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Old February 22nd, 2015, 12:38 AM   #5234
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Don't most suburbs have a mayor and a city hall etc.? It takes a lot more than that to turn a suburb into a "city." How exactly does Mississauga qualify as more than a larger than normal suburb?
No, Clayton Park is what one typically calls a suburb. No mayor, no government of its own, just houses, schools, and some stores. Suburbs are usually seen as bedroom communities of a city.

What we also see are actual cities/towns increasingly being seen as a bedroom communities (suburbs) of a larger city next door: think Bedford in Nova Scotia. This happened to Mississauga as well but it's big enough and strong enough that it's able to create a sizable city centre of its own.

Bedford and Mississauga aren't suburbs in the traditional sense in that have (or had) their own government, own downtown, and own transit system is some cases. It's not just a residential area funnelling people into the core. More people actually head to Mississauga from Toronto for work.
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Old February 22nd, 2015, 12:57 AM   #5235
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In Canada, 'The Steel City' is Hamilton.
and in Mexico, the ¨The Steel City¨is Monterrey LOL



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Old February 22nd, 2015, 02:46 AM   #5236
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Quote:
Originally Posted by isaidso View Post
No, Clayton Park is what one typically calls a suburb. No mayor, no government of its own, just houses, schools, and some stores. Suburbs are usually seen as bedroom communities of a city.

What we also see are actual cities/towns increasingly being seen as a bedroom communities (suburbs) of a larger city next door: think Bedford in Nova Scotia. This happened to Mississauga as well but it's big enough and strong enough that it's able to create a sizable city centre of its own.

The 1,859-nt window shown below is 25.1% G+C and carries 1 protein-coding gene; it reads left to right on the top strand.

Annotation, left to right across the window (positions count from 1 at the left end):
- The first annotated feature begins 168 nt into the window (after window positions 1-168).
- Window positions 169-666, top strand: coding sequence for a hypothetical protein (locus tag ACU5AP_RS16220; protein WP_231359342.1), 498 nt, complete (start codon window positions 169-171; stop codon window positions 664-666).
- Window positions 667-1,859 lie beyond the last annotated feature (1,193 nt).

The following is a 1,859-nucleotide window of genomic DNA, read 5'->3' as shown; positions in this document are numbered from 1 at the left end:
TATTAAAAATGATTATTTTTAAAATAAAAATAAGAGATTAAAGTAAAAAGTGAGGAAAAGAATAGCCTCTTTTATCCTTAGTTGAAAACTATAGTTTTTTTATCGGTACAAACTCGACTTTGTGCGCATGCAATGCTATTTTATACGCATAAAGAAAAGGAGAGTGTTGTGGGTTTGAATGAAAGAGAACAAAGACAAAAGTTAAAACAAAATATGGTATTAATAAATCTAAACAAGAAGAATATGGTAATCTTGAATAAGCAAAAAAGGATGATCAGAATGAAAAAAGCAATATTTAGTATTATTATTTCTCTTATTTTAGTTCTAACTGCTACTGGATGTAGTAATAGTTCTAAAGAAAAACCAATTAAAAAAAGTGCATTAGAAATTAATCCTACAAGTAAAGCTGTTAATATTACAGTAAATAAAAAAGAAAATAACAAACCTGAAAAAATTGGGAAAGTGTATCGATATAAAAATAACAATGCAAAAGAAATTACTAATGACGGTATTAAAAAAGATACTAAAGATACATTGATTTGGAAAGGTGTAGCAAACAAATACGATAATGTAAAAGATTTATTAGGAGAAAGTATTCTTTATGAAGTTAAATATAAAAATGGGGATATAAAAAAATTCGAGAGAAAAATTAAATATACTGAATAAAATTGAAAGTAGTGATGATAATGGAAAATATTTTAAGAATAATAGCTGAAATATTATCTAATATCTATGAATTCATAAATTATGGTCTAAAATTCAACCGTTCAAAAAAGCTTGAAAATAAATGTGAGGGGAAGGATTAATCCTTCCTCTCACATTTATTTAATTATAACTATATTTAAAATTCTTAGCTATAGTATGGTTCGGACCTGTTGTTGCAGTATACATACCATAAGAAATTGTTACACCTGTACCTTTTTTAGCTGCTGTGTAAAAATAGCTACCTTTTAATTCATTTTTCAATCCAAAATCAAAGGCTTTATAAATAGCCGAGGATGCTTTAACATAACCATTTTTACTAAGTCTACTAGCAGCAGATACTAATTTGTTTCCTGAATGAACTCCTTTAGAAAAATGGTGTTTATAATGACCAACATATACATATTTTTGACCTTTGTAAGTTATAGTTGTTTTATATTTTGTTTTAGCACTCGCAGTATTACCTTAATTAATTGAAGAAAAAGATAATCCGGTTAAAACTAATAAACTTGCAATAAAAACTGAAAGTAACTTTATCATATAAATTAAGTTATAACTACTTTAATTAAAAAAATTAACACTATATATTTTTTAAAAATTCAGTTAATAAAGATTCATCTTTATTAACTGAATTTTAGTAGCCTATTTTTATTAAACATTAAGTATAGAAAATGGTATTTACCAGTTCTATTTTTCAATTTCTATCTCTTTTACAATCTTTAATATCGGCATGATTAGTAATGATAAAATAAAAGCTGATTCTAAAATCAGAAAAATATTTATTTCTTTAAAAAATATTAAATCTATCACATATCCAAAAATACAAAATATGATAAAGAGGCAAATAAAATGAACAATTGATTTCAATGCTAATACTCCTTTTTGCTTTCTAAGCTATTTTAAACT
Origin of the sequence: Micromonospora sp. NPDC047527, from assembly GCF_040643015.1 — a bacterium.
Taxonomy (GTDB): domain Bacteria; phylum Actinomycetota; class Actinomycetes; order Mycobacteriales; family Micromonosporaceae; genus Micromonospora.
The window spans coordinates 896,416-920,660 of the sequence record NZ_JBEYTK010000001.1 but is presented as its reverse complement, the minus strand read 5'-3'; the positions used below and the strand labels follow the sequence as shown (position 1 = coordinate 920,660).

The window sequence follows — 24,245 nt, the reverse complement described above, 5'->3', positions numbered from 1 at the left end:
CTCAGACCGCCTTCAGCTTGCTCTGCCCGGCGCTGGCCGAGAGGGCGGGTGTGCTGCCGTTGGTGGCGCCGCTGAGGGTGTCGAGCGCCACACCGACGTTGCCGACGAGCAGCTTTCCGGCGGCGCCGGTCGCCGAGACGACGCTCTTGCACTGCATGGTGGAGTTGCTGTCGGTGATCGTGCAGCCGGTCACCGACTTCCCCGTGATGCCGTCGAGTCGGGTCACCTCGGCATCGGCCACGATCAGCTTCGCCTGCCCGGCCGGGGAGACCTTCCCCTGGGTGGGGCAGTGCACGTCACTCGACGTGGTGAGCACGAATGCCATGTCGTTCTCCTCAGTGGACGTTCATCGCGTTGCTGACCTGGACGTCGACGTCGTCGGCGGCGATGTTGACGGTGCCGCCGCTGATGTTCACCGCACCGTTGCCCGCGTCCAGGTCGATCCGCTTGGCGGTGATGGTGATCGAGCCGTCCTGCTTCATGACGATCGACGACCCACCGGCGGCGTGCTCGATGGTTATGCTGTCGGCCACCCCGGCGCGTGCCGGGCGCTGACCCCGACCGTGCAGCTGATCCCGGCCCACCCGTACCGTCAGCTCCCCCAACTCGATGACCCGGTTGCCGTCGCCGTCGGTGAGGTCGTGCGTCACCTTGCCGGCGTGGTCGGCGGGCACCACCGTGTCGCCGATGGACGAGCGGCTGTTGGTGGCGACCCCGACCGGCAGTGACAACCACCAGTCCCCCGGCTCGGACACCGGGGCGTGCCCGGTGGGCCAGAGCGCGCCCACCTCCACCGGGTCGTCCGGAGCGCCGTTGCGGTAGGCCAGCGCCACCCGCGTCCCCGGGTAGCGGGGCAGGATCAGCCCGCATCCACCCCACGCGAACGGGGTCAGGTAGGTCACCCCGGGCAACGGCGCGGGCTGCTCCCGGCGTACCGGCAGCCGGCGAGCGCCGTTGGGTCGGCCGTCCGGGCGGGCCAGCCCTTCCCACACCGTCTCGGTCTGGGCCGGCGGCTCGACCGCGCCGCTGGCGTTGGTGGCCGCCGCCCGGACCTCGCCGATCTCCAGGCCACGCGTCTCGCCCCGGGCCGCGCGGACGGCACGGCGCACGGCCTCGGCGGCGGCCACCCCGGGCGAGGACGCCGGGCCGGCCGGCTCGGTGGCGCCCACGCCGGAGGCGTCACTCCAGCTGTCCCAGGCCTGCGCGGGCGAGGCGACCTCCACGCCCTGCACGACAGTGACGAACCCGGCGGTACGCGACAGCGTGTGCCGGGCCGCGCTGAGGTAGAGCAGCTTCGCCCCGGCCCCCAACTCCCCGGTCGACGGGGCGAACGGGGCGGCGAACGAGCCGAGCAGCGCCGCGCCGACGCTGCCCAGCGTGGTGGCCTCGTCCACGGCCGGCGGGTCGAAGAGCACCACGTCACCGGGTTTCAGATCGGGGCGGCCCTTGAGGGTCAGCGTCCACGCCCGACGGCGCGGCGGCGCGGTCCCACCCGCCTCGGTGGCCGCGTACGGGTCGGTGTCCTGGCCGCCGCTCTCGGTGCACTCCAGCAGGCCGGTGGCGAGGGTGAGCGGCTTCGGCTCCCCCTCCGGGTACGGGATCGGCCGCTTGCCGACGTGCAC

Bedford and Mississauga aren't suburbs in the traditional sense in that have (or had) their own government, own downtown, and own transit system is some cases. It's not just a residential area funnelling people into the core. More people actually head to Mississauga from Toronto for work.
No Bedford is different in the sense that it was a totally separate town that operated as a independent community long before it and Halifax started to meld together. Mississauga contains places like this such as Port Credit, but as a whole, the municipality and it's central "downtown" are totally new. Clayton Park is a suburb in the way that Scarbough is a suburb. It technically isn't and is part of the city proper and is simply a newer neighbourhood than the pre-war parts of the original city. CP has been part of the city of Halifax long before the big merger and was included in the city limits since the 1960s.

Halifax can't be compared to Toronto because it's all one large municipality and none of the suburbs have mayors or city halls but before the merger they did. Most suburbs in NA work like this.
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Old February 22nd, 2015, 06:01 AM   #5237
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Old February 22nd, 2015, 06:24 AM   #5238
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The brutal winter continues in NY:


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Old February 22nd, 2015, 07:07 AM   #5239
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Quote:
Originally Posted by Nouvellecosse View Post
No Bedford is different in the sense that it was a totally separate town that operated as a independent community long before it and Halifax started to meld together.
So was Mississauga. The difference is only in how much Bedford and Mississauga grew. None of Toronto's suburbs had their own government, they were like Clayton Park. Because Toronto grew massively, formerly independent cities and towns got swallowed up by Toronto, maintained their governments, but are now also considered suburbs even though they started off like Bedford.
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Old February 22nd, 2015, 07:14 AM   #5240
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and in Mexico, the ¨The Steel City¨is Monterrey LOL
Learn something new all the time. I guess most countries have a 'Steel City'. Here's ours:

Hamilton, Ontario (The Steel City)

Hamilton is at the western end of Lake Ontario and borders Toronto. It's affectionately also called 'The Hammer'; it was the most heavily industrialized city in the nation but is a shadow of its former self.


City of Hamilton | January 24, 2015 by AncasterZ, on Flickr